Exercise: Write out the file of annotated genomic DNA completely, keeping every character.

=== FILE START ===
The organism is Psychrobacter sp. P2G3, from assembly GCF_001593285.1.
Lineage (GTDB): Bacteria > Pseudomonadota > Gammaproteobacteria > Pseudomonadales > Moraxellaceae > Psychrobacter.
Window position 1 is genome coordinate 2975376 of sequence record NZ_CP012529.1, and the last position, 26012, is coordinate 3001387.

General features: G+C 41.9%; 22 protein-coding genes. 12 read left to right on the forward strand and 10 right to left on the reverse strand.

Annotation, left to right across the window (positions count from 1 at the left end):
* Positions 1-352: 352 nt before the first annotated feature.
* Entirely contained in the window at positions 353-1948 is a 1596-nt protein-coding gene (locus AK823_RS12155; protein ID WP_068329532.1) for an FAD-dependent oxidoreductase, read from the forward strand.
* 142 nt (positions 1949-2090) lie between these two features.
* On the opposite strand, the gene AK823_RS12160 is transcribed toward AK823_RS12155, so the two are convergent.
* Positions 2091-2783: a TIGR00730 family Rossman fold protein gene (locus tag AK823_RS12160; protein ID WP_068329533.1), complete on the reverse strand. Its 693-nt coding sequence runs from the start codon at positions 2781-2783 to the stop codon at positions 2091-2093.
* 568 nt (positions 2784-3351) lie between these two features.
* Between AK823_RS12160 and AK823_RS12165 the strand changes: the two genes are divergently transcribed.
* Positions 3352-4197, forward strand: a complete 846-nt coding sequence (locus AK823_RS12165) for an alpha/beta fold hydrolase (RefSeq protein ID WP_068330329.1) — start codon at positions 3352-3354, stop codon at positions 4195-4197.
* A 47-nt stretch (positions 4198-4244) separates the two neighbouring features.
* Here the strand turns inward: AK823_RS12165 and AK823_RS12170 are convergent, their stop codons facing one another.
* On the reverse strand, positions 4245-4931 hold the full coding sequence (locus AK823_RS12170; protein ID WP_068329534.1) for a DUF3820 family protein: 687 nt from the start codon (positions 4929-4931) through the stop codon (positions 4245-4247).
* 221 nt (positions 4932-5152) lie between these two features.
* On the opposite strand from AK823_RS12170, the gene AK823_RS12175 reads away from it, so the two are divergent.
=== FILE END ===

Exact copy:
The organism is Psychrobacter sp. P2G3, from assembly GCF_001593285.1.
Lineage (GTDB): Bacteria > Pseudomonadota > Gammaproteobacteria > Pseudomonadales > Moraxellaceae > Psychrobacter.
Window position 1 is genome coordinate 2975376 of sequence record NZ_CP012529.1, and the last position, 26012, is coordinate 3001387.

General features: G+C 41.9%; 22 protein-coding genes. 12 read left to right on the forward strand and 10 right to left on the reverse strand.

Annotation, left to right across the window (positions count from 1 at the left end):
* Positions 1-352: 352 nt before the first annotated feature.
* Entirely contained in the window at positions 353-1948 is a 1596-nt protein-coding gene (locus AK823_RS12155; protein ID WP_068329532.1) for an FAD-dependent oxidoreductase, read from the forward strand.
* 142 nt (positions 1949-2090) lie between these two features.
* On the opposite strand, the gene AK823_RS12160 is transcribed toward AK823_RS12155, so the two are convergent.
* Positions 2091-2783: a TIGR00730 family Rossman fold protein gene (locus tag AK823_RS12160; protein ID WP_068329533.1), complete on the reverse strand. Its 693-nt coding sequence runs from the start codon at positions 2781-2783 to the stop codon at positions 2091-2093.
* 568 nt (positions 2784-3351) lie between these two features.
* Between AK823_RS12160 and AK823_RS12165 the strand changes: the two genes are divergently transcribed.
* Positions 3352-4197, forward strand: a complete 846-nt coding sequence (locus AK823_RS12165) for an alpha/beta fold hydrolase (RefSeq protein ID WP_068330329.1) — start codon at positions 3352-3354, stop codon at positions 4195-4197.
* A 47-nt stretch (positions 4198-4244) separates the two neighbouring features.
* Here the strand turns inward: AK823_RS12165 and AK823_RS12170 are convergent, their stop codons facing one another.
* On the reverse strand, positions 4245-4931 hold the full coding sequence (locus AK823_RS12170; protein ID WP_068329534.1) for a DUF3820 family protein: 687 nt from the start codon (positions 4929-4931) through the stop codon (positions 4245-4247).
* 221 nt (positions 4932-5152) lie between these two features.
* On the opposite strand from AK823_RS12170, the gene AK823_RS12175 reads away from it, so the two are divergent.